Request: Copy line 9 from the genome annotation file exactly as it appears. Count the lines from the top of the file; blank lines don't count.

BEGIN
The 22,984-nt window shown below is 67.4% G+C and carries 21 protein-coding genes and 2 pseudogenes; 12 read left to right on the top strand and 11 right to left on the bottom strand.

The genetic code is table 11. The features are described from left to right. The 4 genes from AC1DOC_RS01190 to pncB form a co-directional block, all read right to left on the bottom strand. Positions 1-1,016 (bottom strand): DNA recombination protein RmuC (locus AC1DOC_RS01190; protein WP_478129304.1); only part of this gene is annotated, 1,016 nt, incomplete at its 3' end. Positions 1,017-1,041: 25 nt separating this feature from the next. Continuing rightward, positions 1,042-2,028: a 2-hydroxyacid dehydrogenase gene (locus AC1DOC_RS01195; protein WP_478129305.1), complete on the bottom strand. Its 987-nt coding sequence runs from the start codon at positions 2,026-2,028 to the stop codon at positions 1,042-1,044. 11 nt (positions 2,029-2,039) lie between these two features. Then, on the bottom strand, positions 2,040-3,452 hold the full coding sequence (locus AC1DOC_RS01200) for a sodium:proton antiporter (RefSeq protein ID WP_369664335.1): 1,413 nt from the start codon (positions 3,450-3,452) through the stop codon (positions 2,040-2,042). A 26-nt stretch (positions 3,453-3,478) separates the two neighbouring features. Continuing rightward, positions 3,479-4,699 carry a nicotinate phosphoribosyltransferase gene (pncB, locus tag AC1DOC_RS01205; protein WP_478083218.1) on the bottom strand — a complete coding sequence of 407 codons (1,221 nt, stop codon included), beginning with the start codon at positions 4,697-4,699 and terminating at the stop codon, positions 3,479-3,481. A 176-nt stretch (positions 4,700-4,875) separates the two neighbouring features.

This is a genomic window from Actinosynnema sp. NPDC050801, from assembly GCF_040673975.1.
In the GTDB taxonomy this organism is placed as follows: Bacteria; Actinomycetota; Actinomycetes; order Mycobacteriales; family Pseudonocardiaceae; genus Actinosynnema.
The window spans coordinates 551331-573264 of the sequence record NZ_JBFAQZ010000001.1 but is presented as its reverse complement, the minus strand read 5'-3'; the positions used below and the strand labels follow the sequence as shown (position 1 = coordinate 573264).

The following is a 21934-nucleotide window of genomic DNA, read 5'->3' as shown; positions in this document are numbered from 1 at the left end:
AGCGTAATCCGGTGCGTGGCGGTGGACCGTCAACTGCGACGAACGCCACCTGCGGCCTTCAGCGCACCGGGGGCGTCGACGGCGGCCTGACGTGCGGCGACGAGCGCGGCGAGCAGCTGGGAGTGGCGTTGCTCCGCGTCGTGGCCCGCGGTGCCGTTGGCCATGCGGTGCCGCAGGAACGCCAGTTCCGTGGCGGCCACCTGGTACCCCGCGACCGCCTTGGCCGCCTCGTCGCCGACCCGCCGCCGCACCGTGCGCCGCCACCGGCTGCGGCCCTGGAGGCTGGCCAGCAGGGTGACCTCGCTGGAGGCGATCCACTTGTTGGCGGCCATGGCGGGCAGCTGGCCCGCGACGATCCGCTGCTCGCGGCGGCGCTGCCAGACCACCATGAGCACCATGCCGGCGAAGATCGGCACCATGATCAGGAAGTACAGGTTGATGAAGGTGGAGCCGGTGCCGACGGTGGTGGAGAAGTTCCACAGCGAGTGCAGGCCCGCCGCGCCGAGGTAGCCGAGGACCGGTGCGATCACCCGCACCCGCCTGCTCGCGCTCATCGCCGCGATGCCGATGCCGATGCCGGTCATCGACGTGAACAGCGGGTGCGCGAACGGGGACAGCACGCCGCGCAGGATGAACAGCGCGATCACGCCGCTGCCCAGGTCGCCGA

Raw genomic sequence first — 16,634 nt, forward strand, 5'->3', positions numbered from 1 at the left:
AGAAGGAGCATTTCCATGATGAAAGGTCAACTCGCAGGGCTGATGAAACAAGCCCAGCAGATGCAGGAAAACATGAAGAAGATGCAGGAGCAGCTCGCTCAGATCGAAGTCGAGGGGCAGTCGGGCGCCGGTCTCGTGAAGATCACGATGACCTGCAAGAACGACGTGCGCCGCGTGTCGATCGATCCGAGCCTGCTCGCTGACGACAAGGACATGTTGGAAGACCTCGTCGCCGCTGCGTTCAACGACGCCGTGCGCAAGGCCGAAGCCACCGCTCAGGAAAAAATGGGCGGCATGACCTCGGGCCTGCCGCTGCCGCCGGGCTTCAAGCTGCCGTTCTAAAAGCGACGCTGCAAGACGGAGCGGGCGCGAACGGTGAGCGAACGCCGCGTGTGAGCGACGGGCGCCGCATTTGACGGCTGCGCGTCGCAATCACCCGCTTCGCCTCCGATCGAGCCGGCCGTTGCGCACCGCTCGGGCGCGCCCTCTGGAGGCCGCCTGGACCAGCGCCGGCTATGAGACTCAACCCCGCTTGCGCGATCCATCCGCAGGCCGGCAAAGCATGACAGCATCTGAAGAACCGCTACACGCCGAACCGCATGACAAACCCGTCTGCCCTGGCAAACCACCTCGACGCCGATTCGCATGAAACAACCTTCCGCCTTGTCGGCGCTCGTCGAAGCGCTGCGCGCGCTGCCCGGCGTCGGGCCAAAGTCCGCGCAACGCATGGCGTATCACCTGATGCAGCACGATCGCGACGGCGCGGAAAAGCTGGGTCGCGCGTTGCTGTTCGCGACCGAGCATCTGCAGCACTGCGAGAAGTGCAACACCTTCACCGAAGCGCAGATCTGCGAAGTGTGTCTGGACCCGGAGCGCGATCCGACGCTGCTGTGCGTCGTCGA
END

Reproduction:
AGAAGGAGCATTTCCATGATGAAAGGTCAACTCGCAGGGCTGATGAAACAAGCCCAGCAGATGCAGGAAAACATGAAGAAGATGCAGGAGCAGCTCGCTCAGATCGAAGTCGAGGGGCAGTCGGGCGCCGGTCTCGTGAAGATCACGATGACCTGCAAGAACGACGTGCGCCGCGTGTCGATCGATCCGAGCCTGCTCGCTGACGACAAGGACATGTTGGAAGACCTCGTCGCCGCTGCGTTCAACGACGCCGTGCGCAAGGCCGAAGCCACCGCTCAGGAAAAAATGGGCGGCATGACCTCGGGCCTGCCGCTGCCGCCGGGCTTCAAGCTGCCGTTCTAAAAGCGACGCTGCAAGACGGAGCGGGCGCGAACGGTGAGCGAACGCCGCGTGTGAGCGACGGGCGCCGCATTTGACGGCTGCGCGTCGCAATCACCCGCTTCGCCTCCGATCGAGCCGGCCGTTGCGCACCGCTCGGGCGCGCCCTCTGGAGGCCGCCTGGACCAGCGCCGGCTATGAGACTCAACCCCGCTTGCGCGATCCATCCGCAGGCCGGCAAAGCATGACAGCATCTGAAGAACCGCTACACGCCGAACCGCATGACAAACCCGTCTGCCCTGGCAAACCACCTCGACGCCGATTCGCATGAAACAACCTTCCGCCTTGTCGGCGCTCGTCGAAGCGCTGCGCGCGCTGCCCGGCGTCGGGCCAAAGTCCGCGCAACGCATGGCGTATCACCTGATGCAGCACGATCGCGACGGCGCGGAAAAGCTGGGTCGCGCGTTGCTGTTCGCGACCGAGCATCTGCAGCACTGCGAGAAGTGCAACACCTTCACCGAAGCGCAGATCTGCGAAGTGTGTCTGGACCCGGAGCGCGATCCGACGCTGCTGTGCGTCGTCGA